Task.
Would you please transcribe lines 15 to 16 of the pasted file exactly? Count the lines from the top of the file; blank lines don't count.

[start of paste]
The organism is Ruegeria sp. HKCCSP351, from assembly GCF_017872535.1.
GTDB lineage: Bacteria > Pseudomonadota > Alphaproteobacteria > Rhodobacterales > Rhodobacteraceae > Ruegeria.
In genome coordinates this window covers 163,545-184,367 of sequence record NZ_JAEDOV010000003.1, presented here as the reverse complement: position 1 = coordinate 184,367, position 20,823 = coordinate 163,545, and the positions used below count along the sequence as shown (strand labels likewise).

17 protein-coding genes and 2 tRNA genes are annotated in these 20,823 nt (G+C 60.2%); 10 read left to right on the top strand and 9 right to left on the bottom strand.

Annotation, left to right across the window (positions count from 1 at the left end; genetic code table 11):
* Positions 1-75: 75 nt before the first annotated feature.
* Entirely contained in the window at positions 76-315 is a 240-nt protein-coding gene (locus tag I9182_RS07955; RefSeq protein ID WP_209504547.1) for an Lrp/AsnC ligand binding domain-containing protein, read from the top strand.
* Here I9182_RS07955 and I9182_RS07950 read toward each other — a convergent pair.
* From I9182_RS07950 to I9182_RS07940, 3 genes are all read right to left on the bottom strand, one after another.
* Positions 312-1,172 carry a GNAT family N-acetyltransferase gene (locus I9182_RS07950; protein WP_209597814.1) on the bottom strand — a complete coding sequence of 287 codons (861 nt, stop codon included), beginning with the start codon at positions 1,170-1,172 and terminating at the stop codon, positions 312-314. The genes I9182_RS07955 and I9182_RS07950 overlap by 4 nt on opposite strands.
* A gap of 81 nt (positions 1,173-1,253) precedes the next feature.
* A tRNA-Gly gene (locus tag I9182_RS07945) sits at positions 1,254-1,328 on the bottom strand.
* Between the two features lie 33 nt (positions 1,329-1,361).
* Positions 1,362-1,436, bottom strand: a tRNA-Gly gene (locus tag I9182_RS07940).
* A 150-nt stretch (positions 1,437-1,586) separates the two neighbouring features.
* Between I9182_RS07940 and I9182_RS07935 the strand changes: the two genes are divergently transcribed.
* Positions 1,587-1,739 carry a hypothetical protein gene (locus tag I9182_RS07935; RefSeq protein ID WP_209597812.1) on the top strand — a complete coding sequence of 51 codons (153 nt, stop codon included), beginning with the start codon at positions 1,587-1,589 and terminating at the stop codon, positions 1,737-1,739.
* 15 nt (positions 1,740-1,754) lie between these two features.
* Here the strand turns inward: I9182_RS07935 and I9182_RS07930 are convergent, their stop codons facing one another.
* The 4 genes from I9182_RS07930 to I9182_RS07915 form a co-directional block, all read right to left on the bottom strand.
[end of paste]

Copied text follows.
* A 150-nt stretch (positions 1,437-1,586) separates the two neighbouring features.
* Between I9182_RS07940 and I9182_RS07935 the strand changes: the two genes are divergently transcribed.